Speaking of effects, the special effects in The Return of the King push out the envelope, sometimes right to the edge and beyond what's possible. It's state of the art, the best there is, and it summarily suspends our disbelief. The surging armies convince, and we can see their commander's tactics writ large before our eyes; the green-glowing army of the dead sweeps chillingly across the bloody battlefield. Yes, we can see those are computer generated crowds and horses on the great white citadel; we can see those are computer generated trolls battering the gates. But they're superbly computer-generated and we're helplessly drawn in. Gollum seems even realer in this installment — his eyes more lustrous, his skin more lined, his frame more defined. The effects don't quite make their own grade when Gollum/Smeagol clings to the invisible Frodo in the final struggle for the One Ring, however. And in the battle scenes some of the orc makeup is perhaps shown too closely, so we can see it's makeup. But so much else is magnificently carried off — and with such creativity and detail — that these lapses are but momentary footnotes to our raptness, scarcely noted. The Eye, as the orcs call Sauron, is literally a great burning red eye of flame that looks this way and that, and somehow Jackson gives this faceless eye actual personality, especially noticeable when the tower falls (the particular way it falls uncomfortably, probably accidentally, like the fall of the World Trade Center towers), as the eye looks frantically about, Sauron seeking a way out of the fantastic dilemma he has constructed for himself.

There are moments when Jackson seems to have shoehorned in some Hollywood cliff-hanging — Frodo clinging to a spur of rock over the bubbling lava, as, shades of Indiana Jones and the Last Crusade, he's coached by Samwise in faith and finding his way back up; Legolas climbing the elephantine behemoth like Luke Skywalker grappling his way up the Empire's mechanical behemoth. Some will find Gimli's fill-in-the-blanks wry comic relief all too familiar. But the deft delivery of John Rhys-Davies makes you believe in Gimli. Ian McKellen is wizard-powerful as Gandalf, Elijah Wood is heartbreaking as Frodo and Sean Astin is touching as Samwise. (And if my wife is any indicator, Viggo Mortensen is hot as Aragorn.) The actors are uniformly superb and, let's face it, if you're susceptible to The Lord of the Rings at all, you're putty in their hands.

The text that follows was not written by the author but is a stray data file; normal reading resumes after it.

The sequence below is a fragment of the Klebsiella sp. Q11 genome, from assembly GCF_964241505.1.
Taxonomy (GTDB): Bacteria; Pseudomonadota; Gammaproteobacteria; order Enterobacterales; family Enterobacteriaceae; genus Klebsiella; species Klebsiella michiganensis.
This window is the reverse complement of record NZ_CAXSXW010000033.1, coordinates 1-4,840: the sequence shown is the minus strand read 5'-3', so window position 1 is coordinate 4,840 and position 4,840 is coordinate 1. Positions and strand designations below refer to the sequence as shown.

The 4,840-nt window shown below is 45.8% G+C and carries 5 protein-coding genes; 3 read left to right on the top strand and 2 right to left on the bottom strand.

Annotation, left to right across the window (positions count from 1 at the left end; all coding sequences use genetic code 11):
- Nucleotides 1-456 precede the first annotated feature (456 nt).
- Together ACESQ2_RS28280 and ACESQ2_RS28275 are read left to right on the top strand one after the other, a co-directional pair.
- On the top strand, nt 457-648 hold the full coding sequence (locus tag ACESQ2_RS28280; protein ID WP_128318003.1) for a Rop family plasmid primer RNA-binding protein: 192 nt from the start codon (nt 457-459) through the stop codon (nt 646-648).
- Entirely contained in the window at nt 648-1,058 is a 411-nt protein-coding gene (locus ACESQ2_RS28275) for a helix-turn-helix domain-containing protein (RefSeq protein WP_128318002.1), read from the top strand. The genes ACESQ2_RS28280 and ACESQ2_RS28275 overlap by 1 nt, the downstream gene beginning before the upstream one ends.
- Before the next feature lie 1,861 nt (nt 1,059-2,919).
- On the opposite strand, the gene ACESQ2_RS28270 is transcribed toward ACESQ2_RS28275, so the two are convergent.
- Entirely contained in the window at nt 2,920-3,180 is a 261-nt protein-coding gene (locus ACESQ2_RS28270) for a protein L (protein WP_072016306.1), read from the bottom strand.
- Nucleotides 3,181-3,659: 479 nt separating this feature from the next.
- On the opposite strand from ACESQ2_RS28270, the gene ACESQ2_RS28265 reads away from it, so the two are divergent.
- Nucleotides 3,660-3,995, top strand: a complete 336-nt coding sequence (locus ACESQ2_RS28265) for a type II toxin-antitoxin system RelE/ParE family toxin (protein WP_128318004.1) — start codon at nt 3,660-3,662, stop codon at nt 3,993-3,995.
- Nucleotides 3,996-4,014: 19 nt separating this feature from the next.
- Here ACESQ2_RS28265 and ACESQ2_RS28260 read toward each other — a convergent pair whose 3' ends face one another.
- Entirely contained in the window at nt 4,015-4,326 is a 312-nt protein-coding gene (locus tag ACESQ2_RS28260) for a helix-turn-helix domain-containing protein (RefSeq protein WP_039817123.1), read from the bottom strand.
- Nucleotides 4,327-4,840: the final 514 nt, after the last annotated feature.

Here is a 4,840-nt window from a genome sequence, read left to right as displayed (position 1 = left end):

The three films doubtless work best when watched as one film, say over two or three days. Some of the editing that occasionally seems heavy-handed, for example, probably feels righter over the long haul. Perhaps Aragorn's character is given depth over the course of all three films that makes up for his slight underdevelopment in The Return of the King. It's true that with many scenes what Jackson is offering is not quite Tolkien — but something merely Tolkienesque. That was inevitable. But we're not likely to feel Jackson has shorted us — he has sincerely tried to bring us The Lord of the Rings and he has succeeded with much of this imperfect but wonderful film.

Much has been made of World War Two symbolism in Tolkien's trilogy. I seem to perceive yet another level of metaphor, emerging even more clearly in the movie version. Whether Jackson intends it or not — and whether Tolkien wanted to admit it or not — the novelist's conservative Catholicism shines through: Frodo in Mordor is like Jesus being scourged on the way to the cross. The ring is a constant temptation — as Jesus was tempted by Satan and then tempted, in the garden, to put "this cup" from his lips. Gollum is Judas, who sees to it that the sacrifice is made. To be born again you must first die; to get the ultimate prize you must give up the tawdry gold of this world. Store not your treasures in this world, Jesus said, store them up in heaven. So Frodo must again and again reject the lure of the ring which at last is returned to Hell, to the lake of fire, to its originator. After making the sacrifice Frodo is marked with stigmata — his finger is torn away — and he gives himself up to death. He seems to have died — but then is taken up into heaven, in Tolkien's gospel by eagles, winged salvation from the sky. Like Jesus after the Resurrection, Frodo can only return briefly to the world of ordinary men — to the Shire — before going, as Jesus did, into the kingdom of God, which for Frodo is the Grey Havens. Jesus ascends bodily, Frodo sails bodily — into the afterlife...

Gandalf, for his part, seems to represent the Church, the repository of spiritual mystery and faith, who takes over when Kings fail. When leaders become sickened with the influence of evil, or give in to despair, those who transmit the will of God must step in and show the way. With both the King of Rohan and the Steward of Gondor, Gandalf had to take over and direct the faithless back to the path.

But if this kind of symbolism makes you squirm, just assume that Tolkien wasn't thinking of all this consciously, and return to the more primeval symbols underlying the Christian ones, as Osiris underlies Christ: Life has a meaning, the good guys will eventually win, and our suffering is a journey that takes us beyond death to Gandalf's far, green land...

John Shirley is the author of numerous books, including recently-released Crawlers from Ballantine/Del Rey. He is also a writer for screen and television. The authorized website is